You have to keep in mind that nobody can guarantee you will get into MIT, no matter how well you're prepared. High-profile places like MIT, Harvard, Stanford etc. Get so many applications that even among the most qualified students it's still somewhat of a crap-shoot. Which is why T3h_Muffinator was sweating bricks until yesterday, even though I can't think of anyone more deserving to get accepted.

Putting all your eggs in one basket and saying "it's either MIT, or I'm not going to bother with engineering" is really a recipe for failure. MIT is a great school, but there are LOTS of places where you can get a great engineering education.

I think you should decide whether or not you want to become an engineer, and then put all your effort into getting into the best program you can. If you are only applying to the top colleges, make sure you send in at least half a dozen applications. You may not get into your top choice, but it's nice to have some options...
Your questions are reaching a complexity level that can probably ONLY be answered by the admissions department at MIT. I don't think it's out of the question that you could demonstrate ability while taking "psychology or something related to your current job"; even the techi-est engineering degree usually involves a certain amount of credits required from non-technical classes. At Penn it was 7 classes not remotely technical (ie beginning language classes weren't allowed because they only taught the technical parts of the language.) That's pretty much full year worth of a Jr College program. (Probably not all classes will transfer; going this path will probably require more than 4 years to get an MIT engineering degree.) Personally, I think you're over-valuing MIT as a school. There are lots of schools that offer engineering degrees where they'll teach approximately the same things as MIT, perhaps with better teaching (less research going on.) If Engineering "clicks" and you do well, there's always a MS to consider...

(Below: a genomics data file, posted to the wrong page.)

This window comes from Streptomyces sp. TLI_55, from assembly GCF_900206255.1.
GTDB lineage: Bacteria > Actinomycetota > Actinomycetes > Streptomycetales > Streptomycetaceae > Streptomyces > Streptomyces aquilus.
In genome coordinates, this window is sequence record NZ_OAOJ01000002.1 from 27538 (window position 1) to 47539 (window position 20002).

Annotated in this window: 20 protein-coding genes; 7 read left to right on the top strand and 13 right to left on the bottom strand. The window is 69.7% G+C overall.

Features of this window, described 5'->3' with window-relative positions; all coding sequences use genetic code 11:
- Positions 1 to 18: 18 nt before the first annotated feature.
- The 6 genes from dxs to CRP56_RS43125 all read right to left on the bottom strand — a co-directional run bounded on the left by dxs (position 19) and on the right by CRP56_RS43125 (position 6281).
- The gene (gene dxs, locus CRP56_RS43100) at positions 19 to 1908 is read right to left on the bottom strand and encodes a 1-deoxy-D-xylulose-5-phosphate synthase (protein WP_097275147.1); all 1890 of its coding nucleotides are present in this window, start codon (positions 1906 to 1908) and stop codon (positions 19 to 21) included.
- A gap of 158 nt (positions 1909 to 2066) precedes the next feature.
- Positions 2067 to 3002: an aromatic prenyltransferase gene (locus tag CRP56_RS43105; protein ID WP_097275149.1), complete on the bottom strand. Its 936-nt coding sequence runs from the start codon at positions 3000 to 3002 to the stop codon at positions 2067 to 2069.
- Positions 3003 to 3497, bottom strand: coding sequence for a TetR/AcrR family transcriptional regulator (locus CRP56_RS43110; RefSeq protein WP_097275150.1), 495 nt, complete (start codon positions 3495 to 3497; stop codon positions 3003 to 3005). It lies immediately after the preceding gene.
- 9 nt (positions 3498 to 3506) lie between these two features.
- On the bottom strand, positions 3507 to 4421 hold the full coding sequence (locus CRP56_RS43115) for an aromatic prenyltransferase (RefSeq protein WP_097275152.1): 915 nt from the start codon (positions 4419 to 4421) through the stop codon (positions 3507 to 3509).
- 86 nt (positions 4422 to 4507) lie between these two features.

Patrik westfw10 years ago
Good advice.
Considering how long (how long?) you've been out of school, excellent SAT scores may outweigh crappy HS grades. Where does 50-60% grades put you on the bell curve anyway? Do your HS transcripts distinguish between grades for attendance vs. tests? Also, your grades in the "hard" sciences (math, physics, etc.) will likely weigh heavier than English/history/geography, etc.